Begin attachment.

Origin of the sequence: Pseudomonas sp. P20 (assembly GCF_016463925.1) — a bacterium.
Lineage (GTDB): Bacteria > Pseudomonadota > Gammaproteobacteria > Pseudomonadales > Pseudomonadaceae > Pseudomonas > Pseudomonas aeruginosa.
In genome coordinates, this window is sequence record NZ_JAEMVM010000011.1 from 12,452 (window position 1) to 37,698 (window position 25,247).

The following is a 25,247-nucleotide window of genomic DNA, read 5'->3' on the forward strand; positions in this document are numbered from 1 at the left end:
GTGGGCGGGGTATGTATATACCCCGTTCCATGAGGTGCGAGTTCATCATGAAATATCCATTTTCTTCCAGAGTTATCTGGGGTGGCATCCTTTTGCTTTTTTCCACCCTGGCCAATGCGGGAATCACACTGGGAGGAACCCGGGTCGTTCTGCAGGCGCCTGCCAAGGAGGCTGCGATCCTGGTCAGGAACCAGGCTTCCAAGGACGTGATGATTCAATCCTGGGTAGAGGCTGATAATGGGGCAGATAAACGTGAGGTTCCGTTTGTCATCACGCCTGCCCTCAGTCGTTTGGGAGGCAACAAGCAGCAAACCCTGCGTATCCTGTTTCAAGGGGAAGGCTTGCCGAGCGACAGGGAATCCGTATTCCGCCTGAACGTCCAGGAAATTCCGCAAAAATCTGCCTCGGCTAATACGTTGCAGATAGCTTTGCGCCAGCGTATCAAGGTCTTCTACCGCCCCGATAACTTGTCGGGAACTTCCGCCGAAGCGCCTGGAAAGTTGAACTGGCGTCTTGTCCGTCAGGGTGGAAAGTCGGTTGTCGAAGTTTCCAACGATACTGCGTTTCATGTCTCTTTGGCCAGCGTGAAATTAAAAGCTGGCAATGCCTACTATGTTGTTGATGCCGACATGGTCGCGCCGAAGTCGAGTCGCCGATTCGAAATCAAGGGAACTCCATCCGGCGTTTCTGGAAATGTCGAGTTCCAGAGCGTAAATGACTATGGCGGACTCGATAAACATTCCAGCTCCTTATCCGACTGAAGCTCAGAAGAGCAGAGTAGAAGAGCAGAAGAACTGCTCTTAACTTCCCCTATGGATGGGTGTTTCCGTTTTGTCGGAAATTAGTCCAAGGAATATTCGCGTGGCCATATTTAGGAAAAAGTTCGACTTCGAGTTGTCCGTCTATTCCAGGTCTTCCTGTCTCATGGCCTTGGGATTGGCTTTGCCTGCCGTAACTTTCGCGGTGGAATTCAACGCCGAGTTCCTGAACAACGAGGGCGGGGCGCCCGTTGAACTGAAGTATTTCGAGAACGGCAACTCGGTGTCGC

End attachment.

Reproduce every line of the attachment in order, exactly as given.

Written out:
Origin of the sequence: Pseudomonas sp. P20 (assembly GCF_016463925.1) — a bacterium.
Lineage (GTDB): Bacteria > Pseudomonadota > Gammaproteobacteria > Pseudomonadales > Pseudomonadaceae > Pseudomonas > Pseudomonas aeruginosa.
In genome coordinates, this window is sequence record NZ_JAEMVM010000011.1 from 12,452 (window position 1) to 37,698 (window position 25,247).

The following is a 25,247-nucleotide window of genomic DNA, read 5'->3' on the forward strand; positions in this document are numbered from 1 at the left end:
GTGGGCGGGGTATGTATATACCCCGTTCCATGAGGTGCGAGTTCATCATGAAATATCCATTTTCTTCCAGAGTTATCTGGGGTGGCATCCTTTTGCTTTTTTCCACCCTGGCCAATGCGGGAATCACACTGGGAGGAACCCGGGTCGTTCTGCAGGCGCCTGCCAAGGAGGCTGCGATCCTGGTCAGGAACCAGGCTTCCAAGGACGTGATGATTCAATCCTGGGTAGAGGCTGATAATGGGGCAGATAAACGTGAGGTTCCGTTTGTCATCACGCCTGCCCTCAGTCGTTTGGGAGGCAACAAGCAGCAAACCCTGCGTATCCTGTTTCAAGGGGAAGGCTTGCCGAGCGACAGGGAATCCGTATTCCGCCTGAACGTCCAGGAAATTCCGCAAAAATCTGCCTCGGCTAATACGTTGCAGATAGCTTTGCGCCAGCGTATCAAGGTCTTCTACCGCCCCGATAACTTGTCGGGAACTTCCGCCGAAGCGCCTGGAAAGTTGAACTGGCGTCTTGTCCGTCAGGGTGGAAAGTCGGTTGTCGAAGTTTCCAACGATACTGCGTTTCATGTCTCTTTGGCCAGCGTGAAATTAAAAGCTGGCAATGCCTACTATGTTGTTGATGCCGACATGGTCGCGCCGAAGTCGAGTCGCCGATTCGAAATCAAGGGAACTCCATCCGGCGTTTCTGGAAATGTCGAGTTCCAGAGCGTAAATGACTATGGCGGACTCGATAAACATTCCAGCTCCTTATCCGACTGAAGCTCAGAAGAGCAGAGTAGAAGAGCAGAAGAACTGCTCTTAACTTCCCCTATGGATGGGTGTTTCCGTTTTGTCGGAAATTAGTCCAAGGAATATTCGCGTGGCCATATTTAGGAAAAAGTTCGACTTCGAGTTGTCCGTCTATTCCAGGTCTTCCTGTCTCATGGCCTTGGGATTGGCTTTGCCTGCCGTAACTTTCGCGGTGGAATTCAACGCCGAGTTCCTGAACAACGAGGGCGGGGCGCCCGTTGAACTGAAGTATTTCGAGAACGGCAACTCGGTGTCGC